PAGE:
• Differences in shelter seeking behaviour appear to reflect donkeys’ and horses’ adaptation to different climates.
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Shelter-seeking behaviour in domestic donkeys and horses in a temperate climate

Britta Osthaus
Leanne Proops
Sarah Long
Nikki Bell
Faith A. Burden
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Donkeys and horses differ substantially in their evolutionary history, physiology, behaviour and husbandry needs. Donkeys are often kept in climates that are colder and wetter than those they are adapted to and therefore may suffer impaired welfare unless sufficient protection from the elements is provided. We compared the shelter-seeking behaviours of donkeys and horses in relation to temperature, precipitation, wind speed and insect density. Our study collected 13,612 day-time data points (location of each animal, their activity such as feeding, resting, moving, etc., and insect-related behaviours) from 75 donkeys and 65 horses (unclipped and un-rugged) with free access to man-made and natural shelters between September 2015 and December 2016 in the South-West of the UK. Each animal was observed at least once a week, with an average of 65 observations per individual overall. Even though the UK climate is quite mild (1 to 33 degrees Celsius in our sample), the preliminary results showed clear differences in the shelter seeking behaviour between donkeys and horses. Overall donkeys were observed far more often inside their shelters than horses (χ2(1)=1,783.1, P<0.001). They particularly sought shelter when it was raining: there was a 54.4%-point increase (35 to 89.4%) in the proportions of donkeys sheltering in rainy conditions, in comparison to a 14.5%-point increase in horses (9.6 to 24.1%). Results of binary logistic regressions indicated that there was a significant association between species, precipitation and shelter-seeking behaviour (χ2(3)=2,750.5, P<0.001). Horses sought shelter more frequently when it got hotter, whereas donkeys sought shelter more often in colder weather (χ2(3)=2,667.3, P<0.001). The wind speed (range 0 to 8 m/s – calm to moderate breeze) had an effect on location choice, and this again differed significantly between donkeys and horses (χ2(3)=1,946.5, P<0.001). In a moderate breeze, donkeys tended to seek shelter whereas horses moved outside. The insect-related behaviours were closely related to temperature and wind speeds. The donkeys’ shelter-seeking behaviour strongly suggests that in temperate climates they should always have access to shelters that provide sufficient protection from the environment.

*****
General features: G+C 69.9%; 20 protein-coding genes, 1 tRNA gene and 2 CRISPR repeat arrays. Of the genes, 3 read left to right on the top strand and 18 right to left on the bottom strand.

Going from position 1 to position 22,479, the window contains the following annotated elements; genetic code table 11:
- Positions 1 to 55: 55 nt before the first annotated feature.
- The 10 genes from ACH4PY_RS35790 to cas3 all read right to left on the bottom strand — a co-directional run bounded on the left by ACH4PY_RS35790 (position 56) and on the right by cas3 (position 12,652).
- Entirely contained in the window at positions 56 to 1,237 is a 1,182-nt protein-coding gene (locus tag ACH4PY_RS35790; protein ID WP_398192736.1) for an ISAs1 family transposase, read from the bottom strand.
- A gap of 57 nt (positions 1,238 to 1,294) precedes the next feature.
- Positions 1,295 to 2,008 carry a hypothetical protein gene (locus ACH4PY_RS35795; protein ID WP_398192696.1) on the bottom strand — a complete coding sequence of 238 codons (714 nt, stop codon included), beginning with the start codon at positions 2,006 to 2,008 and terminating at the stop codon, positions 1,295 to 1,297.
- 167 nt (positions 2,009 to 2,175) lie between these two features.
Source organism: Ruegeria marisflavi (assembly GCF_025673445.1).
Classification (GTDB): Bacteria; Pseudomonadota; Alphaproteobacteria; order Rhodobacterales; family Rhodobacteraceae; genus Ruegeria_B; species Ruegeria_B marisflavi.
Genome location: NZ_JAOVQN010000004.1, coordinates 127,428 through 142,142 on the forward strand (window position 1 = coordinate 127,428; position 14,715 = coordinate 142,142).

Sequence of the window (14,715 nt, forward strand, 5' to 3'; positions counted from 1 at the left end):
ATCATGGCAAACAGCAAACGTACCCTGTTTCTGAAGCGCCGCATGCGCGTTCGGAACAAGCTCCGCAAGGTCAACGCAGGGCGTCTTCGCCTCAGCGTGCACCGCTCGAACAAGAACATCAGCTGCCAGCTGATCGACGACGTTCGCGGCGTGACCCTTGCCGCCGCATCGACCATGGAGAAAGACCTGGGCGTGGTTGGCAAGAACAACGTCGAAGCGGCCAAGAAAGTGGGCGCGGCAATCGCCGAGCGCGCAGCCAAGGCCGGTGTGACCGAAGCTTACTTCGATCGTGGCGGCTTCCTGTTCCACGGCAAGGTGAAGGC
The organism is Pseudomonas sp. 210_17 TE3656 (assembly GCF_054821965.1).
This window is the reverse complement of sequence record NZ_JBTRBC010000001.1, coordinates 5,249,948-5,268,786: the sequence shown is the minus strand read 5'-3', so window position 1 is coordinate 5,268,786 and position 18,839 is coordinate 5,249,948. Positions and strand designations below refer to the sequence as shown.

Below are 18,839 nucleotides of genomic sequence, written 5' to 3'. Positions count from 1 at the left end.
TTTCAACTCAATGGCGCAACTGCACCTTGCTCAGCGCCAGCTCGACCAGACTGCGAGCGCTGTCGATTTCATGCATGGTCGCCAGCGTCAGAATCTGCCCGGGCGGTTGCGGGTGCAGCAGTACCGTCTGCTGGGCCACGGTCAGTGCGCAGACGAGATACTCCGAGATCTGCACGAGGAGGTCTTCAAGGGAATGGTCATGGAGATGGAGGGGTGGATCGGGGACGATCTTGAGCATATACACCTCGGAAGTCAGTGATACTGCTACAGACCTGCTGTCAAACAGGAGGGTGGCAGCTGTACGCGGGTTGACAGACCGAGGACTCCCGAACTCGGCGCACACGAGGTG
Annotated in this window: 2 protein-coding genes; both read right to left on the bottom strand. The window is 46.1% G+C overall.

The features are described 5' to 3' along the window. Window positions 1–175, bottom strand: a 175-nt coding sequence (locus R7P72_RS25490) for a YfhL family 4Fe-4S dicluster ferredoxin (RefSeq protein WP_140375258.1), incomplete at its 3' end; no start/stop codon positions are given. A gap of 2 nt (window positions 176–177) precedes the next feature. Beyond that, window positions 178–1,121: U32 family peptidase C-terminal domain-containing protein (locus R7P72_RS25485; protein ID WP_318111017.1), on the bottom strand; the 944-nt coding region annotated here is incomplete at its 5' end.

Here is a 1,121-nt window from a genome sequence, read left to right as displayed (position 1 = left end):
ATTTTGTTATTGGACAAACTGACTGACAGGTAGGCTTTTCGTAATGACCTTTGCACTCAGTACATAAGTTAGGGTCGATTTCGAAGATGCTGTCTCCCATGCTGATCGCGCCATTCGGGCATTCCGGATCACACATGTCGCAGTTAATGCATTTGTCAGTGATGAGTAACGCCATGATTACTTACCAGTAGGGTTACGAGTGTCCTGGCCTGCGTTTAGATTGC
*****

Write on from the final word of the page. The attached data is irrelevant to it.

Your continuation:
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Protection from the elements - part one: a comparative study of shelter use, hair density and heat loss in donkeys, horses and mules

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Observational data and quantitative measurements. Modelling using Generalised Linear Mixed Models (GLMM) to compare variables.


To provide the first scientific assessment of the extent to which donkeys require protection from the elements across the range of environmental conditions typically experienced in the British Isles.